There is a lot to read, and worry about, in local and world news.
Today I want to celebrate courage. Real courage. The story of the Fukushima 50 humbles me. Here is one link to their story. I wish them the best. I wish them luck. I cannot imagine what it is like to be in their situation.
I also want to give props to Rep. Mike Honda, who recently made a bold stand and statement against the hearings against Islam led by Peter King, drawing parallels to what happened during to Japanese Americans during World War 2. It would have been easier to just "go with the flow" or stay silent, especially as a politician. It is brave to make a stand, especially one that can make you unpopular with the status quo. Thank you for inspiring us, Mr. Honda.
(Thanks also to Angry Asian Man for posting this, keep up the great work brother!)
Last but certainly not least, a student by the name of Alexandra Wallace recently put up a Youtube of herself delivering a racist, ignorant screed against Asians and Asian Americans. Sadly, some of the responses, though perhaps justified in their anger, can be seen as counter-productive, sexist, and ignorant. However, my buddy and all-around awesome performance artist Beau Sia responded with his own video, a persona poem that digs deeper into the root problems. Bravo Beau!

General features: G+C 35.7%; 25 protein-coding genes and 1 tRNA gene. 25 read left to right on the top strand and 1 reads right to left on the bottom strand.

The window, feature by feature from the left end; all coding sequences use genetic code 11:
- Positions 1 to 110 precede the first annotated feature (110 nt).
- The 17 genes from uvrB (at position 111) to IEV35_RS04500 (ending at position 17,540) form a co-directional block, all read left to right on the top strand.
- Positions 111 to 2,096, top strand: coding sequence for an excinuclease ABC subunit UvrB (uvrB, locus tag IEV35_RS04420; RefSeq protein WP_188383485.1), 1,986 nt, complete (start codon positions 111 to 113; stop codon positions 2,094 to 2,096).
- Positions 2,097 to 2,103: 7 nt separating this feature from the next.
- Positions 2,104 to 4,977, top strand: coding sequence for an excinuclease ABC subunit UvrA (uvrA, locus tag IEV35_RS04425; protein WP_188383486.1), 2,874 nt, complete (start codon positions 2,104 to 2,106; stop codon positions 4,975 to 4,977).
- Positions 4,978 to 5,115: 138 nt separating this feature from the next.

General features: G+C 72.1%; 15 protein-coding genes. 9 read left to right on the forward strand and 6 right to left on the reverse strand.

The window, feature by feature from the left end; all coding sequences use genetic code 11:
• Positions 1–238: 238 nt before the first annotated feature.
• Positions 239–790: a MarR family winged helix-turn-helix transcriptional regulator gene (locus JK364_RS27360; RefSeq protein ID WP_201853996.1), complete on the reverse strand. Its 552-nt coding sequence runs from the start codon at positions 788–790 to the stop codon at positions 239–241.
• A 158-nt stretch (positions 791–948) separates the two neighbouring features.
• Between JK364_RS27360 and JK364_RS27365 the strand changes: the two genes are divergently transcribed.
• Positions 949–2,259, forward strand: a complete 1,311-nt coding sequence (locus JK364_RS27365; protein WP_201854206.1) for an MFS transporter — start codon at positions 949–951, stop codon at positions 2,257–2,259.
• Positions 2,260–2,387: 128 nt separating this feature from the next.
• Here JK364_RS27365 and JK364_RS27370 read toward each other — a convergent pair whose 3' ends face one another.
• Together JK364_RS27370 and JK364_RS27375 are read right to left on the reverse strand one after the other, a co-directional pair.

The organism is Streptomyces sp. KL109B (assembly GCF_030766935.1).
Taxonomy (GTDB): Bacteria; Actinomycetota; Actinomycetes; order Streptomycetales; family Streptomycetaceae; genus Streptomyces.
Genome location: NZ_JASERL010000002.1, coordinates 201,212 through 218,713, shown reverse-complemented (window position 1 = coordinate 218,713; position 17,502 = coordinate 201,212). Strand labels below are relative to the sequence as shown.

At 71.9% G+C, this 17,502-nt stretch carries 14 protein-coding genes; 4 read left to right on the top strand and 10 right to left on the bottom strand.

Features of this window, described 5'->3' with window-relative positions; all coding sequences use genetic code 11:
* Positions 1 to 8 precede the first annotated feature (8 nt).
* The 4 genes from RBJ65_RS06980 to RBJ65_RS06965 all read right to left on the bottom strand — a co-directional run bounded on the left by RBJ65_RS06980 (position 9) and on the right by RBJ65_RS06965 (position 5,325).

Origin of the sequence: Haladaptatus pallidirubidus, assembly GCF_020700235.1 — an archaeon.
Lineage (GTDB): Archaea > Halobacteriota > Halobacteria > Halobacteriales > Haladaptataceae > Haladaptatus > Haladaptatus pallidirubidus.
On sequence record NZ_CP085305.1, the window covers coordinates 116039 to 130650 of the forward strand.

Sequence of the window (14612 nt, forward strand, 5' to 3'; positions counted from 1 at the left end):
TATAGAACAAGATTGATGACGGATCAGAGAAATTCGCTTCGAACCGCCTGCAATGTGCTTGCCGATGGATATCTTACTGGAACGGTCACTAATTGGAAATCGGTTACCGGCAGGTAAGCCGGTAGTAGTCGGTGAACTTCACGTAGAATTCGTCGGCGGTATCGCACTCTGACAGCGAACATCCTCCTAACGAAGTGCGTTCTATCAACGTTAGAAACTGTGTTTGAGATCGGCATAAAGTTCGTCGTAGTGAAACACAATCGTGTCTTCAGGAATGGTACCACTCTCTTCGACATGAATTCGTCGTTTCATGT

Hello readers, thanks for checking in. Currently I am struggling with three different writing deadlines, so this will be a quick post. Mostly it's links to current U.S. and world issues that I am reading about, and thinking about.
First, thanks to everyone who forwarded me this essay on Vietnamese people who work in the fishing industry in the gulf:
With all the hubbub about the oil spill, I am glad to read news about Viet folks in the area. Back when Katrina hit, I was able to do a small amount of volunteer work in New Orleans, teaching a poetry workshop to Viet youth affected by Katrina. Of course my tiny bit of volunteering doesn't entitle me to speak like some expert on race and class - and it was a tragedy that changed the lives of people from many different races, classes, and communities. What I will say is that, as a Vietnamese person, I was curious about if and how the Vietnamese communities affected by Katrina were reported on by the media.
Now, with this oil spill, of course it affects many different communities as well as, obviously, the environment - of which we all need to pay a great deal of attention to. All the same, thanks to those of you who sent me the above link reminding me of our people in the Gulf and their unheard story.
Of course there is the tragedy of the Gaza Freedom Flotilla, written about eloquently on Racialicious by LaToya Peterson:
And last but certainly not least, one of my favorite poems of all time: a collaboration between two local poets and activists, Juliana Hu Pegues and Tatiana Ormaza. In the current climate of immigrant bashing and the high profile of all the racism coming from Arizona, it's refreshing to see this fearless and unapologetic poem that celebrates coalition across communities: